Contract Law For Dummies
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In contract law, a condition is an event that must occur before some performance is due. Parties may claim that they aren’t in breach of contract because the condition that had to occur before they had to perform hasn’t occurred. A condition can be express or implied:

  • Express: An express condition, which usually uses words like if, is stated in the contract.

  • Implied: An implied condition is found by the court. The most common implied condition is the performance of a party. Thus, a party may claim that it doesn’t have to perform because the other party didn’t perform.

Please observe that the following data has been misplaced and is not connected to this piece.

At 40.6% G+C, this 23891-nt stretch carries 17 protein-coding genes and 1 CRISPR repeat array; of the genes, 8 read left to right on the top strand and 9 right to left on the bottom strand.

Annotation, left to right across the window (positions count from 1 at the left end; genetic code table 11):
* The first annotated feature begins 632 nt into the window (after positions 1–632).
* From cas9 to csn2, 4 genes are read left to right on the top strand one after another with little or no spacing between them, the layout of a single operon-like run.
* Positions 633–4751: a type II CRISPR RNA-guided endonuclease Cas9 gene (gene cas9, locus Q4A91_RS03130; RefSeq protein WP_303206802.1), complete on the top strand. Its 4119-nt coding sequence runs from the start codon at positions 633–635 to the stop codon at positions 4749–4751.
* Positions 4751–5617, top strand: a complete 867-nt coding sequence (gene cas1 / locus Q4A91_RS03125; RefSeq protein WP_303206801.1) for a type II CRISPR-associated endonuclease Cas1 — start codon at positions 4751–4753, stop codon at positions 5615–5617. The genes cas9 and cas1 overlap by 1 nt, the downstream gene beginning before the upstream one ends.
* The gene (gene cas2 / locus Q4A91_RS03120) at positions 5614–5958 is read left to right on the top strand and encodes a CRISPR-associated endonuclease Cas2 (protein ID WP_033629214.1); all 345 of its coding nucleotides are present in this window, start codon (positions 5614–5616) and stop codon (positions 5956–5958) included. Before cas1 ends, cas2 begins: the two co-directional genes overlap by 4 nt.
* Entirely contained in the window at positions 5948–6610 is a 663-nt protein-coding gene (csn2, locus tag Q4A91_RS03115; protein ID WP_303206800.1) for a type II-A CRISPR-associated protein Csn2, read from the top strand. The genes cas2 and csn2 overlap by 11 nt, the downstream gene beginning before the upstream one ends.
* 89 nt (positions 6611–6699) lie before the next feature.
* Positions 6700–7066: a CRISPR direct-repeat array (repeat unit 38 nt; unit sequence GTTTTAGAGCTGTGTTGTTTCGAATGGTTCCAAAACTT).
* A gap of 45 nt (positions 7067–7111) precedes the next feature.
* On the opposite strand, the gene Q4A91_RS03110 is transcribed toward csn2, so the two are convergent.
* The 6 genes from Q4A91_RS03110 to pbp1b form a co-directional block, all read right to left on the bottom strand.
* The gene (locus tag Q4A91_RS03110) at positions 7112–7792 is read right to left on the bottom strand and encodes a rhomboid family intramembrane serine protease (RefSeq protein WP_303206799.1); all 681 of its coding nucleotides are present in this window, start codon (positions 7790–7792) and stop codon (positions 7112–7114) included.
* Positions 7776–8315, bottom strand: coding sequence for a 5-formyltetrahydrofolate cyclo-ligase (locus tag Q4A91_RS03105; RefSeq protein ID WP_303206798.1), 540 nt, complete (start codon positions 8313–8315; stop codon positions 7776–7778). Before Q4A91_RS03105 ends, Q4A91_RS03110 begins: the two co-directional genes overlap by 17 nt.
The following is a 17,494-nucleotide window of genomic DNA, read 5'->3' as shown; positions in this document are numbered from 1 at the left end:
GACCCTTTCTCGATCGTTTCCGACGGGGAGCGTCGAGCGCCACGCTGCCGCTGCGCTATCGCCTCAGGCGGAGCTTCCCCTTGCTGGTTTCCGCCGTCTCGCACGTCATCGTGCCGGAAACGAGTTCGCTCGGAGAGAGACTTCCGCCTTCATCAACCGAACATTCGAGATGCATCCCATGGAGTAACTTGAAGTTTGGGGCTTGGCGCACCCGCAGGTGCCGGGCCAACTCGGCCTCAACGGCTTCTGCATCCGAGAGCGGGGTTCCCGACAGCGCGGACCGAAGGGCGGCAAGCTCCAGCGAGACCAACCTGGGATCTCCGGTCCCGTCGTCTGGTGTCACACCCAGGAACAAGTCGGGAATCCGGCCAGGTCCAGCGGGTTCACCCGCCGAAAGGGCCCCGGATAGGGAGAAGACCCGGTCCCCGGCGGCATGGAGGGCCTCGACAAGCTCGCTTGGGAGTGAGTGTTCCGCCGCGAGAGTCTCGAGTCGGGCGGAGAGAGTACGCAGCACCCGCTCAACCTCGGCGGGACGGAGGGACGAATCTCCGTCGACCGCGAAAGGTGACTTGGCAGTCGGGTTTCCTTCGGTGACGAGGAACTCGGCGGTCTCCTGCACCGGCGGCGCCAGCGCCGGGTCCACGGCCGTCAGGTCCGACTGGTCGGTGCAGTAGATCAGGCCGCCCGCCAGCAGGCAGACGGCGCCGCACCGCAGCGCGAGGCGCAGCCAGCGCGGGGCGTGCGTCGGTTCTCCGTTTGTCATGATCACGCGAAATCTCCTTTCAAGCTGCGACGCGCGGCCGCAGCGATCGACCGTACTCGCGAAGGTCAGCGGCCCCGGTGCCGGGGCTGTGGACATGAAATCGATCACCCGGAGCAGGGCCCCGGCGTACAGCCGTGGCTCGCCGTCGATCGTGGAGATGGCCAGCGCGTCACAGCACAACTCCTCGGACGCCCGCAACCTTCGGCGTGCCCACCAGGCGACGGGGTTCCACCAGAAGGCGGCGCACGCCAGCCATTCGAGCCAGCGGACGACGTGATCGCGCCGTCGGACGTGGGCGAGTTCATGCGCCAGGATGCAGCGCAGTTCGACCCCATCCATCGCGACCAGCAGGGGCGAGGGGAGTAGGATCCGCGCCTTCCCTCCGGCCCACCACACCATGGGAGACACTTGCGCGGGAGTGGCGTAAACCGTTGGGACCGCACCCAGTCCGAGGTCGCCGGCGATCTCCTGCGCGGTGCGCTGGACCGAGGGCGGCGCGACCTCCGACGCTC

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About the book author:

Scott J. Burnham is the Curley Professor of Commercial Law at Gonzaga University School of Law. For 30 years he has taught Contracts at law schools internationally and throughout the U.S. He is also a prolific writer on legal topics and a consultant on contract drafting for numerous businesses.

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